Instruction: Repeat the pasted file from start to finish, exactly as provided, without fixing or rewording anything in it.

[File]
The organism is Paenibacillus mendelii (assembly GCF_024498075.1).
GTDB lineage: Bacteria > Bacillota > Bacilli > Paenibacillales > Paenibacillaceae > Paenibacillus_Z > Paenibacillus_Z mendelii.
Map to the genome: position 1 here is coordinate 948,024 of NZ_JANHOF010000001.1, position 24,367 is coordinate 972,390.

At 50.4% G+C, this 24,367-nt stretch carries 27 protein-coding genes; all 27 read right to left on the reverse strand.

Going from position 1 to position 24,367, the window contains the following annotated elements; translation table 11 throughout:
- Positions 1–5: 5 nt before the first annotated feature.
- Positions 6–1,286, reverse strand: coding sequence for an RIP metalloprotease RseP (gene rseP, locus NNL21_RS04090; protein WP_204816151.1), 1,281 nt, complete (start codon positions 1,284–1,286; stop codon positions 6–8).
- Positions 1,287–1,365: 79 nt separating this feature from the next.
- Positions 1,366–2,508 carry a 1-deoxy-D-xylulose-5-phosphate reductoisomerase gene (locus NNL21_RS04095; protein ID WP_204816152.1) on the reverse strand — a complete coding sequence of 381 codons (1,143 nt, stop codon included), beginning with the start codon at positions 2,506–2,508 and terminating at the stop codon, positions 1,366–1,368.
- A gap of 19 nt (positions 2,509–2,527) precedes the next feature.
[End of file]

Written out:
The organism is Paenibacillus mendelii (assembly GCF_024498075.1).
GTDB lineage: Bacteria > Bacillota > Bacilli > Paenibacillales > Paenibacillaceae > Paenibacillus_Z > Paenibacillus_Z mendelii.
Map to the genome: position 1 here is coordinate 948,024 of NZ_JANHOF010000001.1, position 24,367 is coordinate 972,390.

At 50.4% G+C, this 24,367-nt stretch carries 27 protein-coding genes; all 27 read right to left on the reverse strand.

Going from position 1 to position 24,367, the window contains the following annotated elements; translation table 11 throughout:
- Positions 1–5: 5 nt before the first annotated feature.
- Positions 6–1,286, reverse strand: coding sequence for an RIP metalloprotease RseP (gene rseP, locus NNL21_RS04090; protein WP_204816151.1), 1,281 nt, complete (start codon positions 1,284–1,286; stop codon positions 6–8).
- Positions 1,287–1,365: 79 nt separating this feature from the next.
- Positions 1,366–2,508 carry a 1-deoxy-D-xylulose-5-phosphate reductoisomerase gene (locus NNL21_RS04095; protein ID WP_204816152.1) on the reverse strand — a complete coding sequence of 381 codons (1,143 nt, stop codon included), beginning with the start codon at positions 2,506–2,508 and terminating at the stop codon, positions 1,366–1,368.
- A gap of 19 nt (positions 2,509–2,527) precedes the next feature.